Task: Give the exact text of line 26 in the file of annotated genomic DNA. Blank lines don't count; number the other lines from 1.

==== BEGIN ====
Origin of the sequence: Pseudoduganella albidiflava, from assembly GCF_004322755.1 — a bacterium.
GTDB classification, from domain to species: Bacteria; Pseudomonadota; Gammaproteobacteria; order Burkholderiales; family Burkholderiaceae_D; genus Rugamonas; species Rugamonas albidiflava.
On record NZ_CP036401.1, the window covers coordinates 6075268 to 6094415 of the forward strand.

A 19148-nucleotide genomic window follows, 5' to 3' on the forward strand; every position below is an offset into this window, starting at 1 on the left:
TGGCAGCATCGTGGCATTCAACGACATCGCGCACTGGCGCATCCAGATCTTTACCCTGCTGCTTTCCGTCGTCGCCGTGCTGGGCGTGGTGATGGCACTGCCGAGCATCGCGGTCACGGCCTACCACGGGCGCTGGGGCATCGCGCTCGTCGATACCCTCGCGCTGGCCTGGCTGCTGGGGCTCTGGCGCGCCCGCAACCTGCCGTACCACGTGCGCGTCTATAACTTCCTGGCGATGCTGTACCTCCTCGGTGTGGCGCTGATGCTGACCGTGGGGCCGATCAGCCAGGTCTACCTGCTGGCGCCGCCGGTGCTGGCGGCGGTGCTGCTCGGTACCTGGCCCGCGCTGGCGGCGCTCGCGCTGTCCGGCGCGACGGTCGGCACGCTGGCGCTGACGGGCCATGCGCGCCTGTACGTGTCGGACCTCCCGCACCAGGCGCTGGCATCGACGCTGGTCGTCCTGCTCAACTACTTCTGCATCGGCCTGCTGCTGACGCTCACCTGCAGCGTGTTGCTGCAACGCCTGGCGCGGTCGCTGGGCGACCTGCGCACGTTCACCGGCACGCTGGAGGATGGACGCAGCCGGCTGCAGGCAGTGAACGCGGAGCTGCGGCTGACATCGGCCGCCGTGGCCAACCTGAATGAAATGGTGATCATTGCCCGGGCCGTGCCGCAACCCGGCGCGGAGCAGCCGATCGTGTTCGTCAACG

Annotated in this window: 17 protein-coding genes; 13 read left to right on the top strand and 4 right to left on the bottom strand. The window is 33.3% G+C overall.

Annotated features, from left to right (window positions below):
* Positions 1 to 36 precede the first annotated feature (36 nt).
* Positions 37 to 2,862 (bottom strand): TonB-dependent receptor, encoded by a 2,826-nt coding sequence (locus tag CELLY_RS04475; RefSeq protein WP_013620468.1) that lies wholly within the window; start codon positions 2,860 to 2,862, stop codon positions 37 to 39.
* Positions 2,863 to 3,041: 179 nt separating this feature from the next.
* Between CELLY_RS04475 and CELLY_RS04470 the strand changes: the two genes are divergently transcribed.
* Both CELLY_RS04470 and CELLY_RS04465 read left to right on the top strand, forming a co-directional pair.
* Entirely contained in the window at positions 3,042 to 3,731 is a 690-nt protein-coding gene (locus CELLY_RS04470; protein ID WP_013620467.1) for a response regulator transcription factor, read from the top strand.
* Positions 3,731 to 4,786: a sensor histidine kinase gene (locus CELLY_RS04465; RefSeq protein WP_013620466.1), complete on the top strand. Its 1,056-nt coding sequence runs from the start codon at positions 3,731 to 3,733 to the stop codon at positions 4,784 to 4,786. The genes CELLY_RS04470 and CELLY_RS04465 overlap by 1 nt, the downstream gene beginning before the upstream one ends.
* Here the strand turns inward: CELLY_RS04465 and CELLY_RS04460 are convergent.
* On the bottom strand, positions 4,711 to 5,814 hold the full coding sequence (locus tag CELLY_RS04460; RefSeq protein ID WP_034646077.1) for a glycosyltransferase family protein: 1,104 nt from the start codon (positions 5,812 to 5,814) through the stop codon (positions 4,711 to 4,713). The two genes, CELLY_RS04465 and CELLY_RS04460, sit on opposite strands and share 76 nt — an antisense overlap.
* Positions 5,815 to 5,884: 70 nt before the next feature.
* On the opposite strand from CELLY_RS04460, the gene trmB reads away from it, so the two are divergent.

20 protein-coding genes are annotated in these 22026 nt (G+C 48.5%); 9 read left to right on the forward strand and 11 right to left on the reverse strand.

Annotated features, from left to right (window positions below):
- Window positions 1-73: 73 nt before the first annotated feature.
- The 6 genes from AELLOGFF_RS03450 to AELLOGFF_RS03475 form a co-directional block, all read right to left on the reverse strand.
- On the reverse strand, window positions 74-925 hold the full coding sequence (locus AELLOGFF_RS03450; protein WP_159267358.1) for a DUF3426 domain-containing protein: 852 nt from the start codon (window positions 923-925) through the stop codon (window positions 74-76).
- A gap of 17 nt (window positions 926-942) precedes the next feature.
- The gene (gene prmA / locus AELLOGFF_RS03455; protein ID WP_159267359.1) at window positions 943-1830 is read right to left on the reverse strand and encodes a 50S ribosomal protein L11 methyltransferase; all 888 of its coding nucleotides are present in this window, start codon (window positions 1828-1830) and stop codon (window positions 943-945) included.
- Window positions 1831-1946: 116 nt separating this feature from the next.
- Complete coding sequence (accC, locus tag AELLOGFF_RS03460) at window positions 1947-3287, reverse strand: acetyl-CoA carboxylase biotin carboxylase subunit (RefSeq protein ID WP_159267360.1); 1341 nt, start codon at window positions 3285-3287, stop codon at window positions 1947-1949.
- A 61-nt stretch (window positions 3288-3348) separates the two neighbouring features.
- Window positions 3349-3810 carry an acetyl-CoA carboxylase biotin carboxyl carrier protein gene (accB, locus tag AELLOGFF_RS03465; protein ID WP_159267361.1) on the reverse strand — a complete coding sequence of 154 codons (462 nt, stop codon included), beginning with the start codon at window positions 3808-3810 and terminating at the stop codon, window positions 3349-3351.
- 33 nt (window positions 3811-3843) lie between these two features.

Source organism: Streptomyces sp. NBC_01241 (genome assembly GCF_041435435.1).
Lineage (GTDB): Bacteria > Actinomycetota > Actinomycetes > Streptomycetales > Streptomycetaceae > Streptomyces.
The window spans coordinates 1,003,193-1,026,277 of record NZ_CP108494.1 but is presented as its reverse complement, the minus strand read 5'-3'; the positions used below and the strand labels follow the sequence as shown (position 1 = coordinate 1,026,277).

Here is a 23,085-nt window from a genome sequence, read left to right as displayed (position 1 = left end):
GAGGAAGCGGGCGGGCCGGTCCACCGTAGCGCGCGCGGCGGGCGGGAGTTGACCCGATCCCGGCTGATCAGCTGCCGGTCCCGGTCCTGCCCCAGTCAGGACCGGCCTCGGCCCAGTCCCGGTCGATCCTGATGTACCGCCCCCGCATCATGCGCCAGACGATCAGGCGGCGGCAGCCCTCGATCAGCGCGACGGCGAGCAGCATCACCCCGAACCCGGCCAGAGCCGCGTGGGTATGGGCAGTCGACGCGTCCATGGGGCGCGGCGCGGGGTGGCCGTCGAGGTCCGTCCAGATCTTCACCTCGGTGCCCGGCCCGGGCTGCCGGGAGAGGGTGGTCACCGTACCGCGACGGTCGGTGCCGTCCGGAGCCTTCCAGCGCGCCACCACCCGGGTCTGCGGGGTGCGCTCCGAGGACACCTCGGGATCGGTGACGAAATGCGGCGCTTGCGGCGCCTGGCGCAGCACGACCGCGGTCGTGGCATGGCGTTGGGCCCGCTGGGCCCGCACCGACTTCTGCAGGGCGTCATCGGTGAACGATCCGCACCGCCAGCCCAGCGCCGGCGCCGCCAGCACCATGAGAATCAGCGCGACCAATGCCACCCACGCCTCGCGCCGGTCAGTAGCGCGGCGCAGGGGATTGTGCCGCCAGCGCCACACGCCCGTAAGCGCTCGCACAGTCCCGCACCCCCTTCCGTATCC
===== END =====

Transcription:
- Window positions 1831-1946: 116 nt separating this feature from the next.